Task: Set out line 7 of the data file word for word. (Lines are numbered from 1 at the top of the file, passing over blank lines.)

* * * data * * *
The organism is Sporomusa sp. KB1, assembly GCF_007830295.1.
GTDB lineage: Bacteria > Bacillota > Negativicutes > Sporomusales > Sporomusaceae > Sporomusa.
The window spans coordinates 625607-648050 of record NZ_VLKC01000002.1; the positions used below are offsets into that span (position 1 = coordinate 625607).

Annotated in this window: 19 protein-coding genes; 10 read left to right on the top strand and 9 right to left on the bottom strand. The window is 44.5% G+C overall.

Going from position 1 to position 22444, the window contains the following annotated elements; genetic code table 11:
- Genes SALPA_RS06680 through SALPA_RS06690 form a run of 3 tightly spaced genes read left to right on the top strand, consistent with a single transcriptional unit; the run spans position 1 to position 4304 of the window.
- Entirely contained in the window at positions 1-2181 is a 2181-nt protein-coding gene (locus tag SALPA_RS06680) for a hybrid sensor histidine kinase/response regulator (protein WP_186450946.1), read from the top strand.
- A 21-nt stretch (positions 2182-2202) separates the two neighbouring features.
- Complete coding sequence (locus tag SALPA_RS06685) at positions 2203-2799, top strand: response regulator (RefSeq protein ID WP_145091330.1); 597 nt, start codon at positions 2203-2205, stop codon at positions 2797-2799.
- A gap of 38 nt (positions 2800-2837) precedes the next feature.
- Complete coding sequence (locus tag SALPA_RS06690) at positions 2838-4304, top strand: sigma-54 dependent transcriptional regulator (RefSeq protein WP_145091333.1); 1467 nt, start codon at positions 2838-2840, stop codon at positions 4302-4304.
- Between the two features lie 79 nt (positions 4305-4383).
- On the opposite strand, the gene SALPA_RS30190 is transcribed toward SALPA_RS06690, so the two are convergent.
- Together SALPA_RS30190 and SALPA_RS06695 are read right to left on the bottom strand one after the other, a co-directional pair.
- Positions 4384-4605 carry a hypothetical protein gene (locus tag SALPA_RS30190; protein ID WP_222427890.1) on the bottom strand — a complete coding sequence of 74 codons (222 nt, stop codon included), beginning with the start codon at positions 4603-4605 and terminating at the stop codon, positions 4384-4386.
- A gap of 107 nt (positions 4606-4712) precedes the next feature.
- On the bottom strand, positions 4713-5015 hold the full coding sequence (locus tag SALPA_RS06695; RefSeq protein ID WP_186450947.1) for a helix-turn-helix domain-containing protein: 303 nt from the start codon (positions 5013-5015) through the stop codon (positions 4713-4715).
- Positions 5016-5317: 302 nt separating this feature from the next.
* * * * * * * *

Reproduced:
- Entirely contained in the window at positions 1-2181 is a 2181-nt protein-coding gene (locus tag SALPA_RS06680) for a hybrid sensor histidine kinase/response regulator (protein WP_186450946.1), read from the top strand.